Consumption in the context of social provisioning and capitalism: beyond consumer choice and aggregates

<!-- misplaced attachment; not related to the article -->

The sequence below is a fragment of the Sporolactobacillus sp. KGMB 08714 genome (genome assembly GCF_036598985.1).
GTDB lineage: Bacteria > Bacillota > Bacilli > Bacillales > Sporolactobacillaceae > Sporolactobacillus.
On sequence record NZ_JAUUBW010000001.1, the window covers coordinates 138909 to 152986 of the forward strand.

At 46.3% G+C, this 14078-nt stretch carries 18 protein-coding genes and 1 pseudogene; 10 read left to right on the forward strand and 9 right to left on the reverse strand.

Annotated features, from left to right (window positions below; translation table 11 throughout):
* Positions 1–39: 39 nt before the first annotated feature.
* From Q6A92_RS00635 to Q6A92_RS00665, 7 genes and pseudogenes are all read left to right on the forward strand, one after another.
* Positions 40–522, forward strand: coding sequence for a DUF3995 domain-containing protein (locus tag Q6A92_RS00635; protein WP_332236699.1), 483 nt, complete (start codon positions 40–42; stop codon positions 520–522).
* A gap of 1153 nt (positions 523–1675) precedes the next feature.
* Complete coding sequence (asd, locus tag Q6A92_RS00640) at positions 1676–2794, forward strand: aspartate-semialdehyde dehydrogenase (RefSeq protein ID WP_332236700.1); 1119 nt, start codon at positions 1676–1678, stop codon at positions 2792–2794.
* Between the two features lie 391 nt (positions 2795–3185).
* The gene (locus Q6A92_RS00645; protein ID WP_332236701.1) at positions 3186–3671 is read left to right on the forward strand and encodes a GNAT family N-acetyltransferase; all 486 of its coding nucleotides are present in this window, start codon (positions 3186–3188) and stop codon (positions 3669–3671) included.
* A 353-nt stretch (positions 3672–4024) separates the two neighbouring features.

Introduction Frederic Lee has made a case for weaving various heterodox approaches into a distinctively heterodox coherent model of the capitalist economy. He constructs a model of the economy as a whole that incorporates the social surplus approach along with the stock-flow consistent modeling, Chartalist state money theory, input-output matrix analysis, the social fabric matrix (see Hayden 2006), and the methodological articulation of the symbiotic relationship between structure and agency. Obviously, Lee exemplifies a heterodox economist who draws from a variety of heterodox traditions and methods while working towards the construction of a coherent and realistic theory of a capitalist economy. In doing that, he deems the split between microeconomics and macroeconomics as misguided and unrealistic (Lee 2008, 2009, 2011, 2012). Analysis of aggregates cannot provide a view of the economy as a whole, and micro is not limited to individual units of analysis, but studies those in order to obtain a better understanding of the whole economy (see also Jo’s chapter in this book). Thus, if consumption is to be approached as one of the aspects of the social provisioning process, it can be viewed as a process itself-that is, consumption is more than an aggregate variable or outcome of individual consumer choices. The present chapter builds on Lee’s conception of the economy as a whole and discusses consumption as a process that is part of social provisioning under capitalism. Lee’s (2011) heterodox model manifests linkages among essential components of the economy as a whole: that is, (1) history and the social fabric are linked to the economic model of the social provisioning process, (2) agency is linked to structures, and (3) social provisioning is linked to social activities. The concept of social process facilitates such theorizing of the economy. The first section introduces the concept of social provisioning while stressing some analytical differences this conceptualization makes for theorizing consumption. The second section delineates a number of features of the capitalist economy that affect analyses of consumption. The third section discusses consumption as a social process. Finally, the chapter concludes by drawing implications for heterodox economics.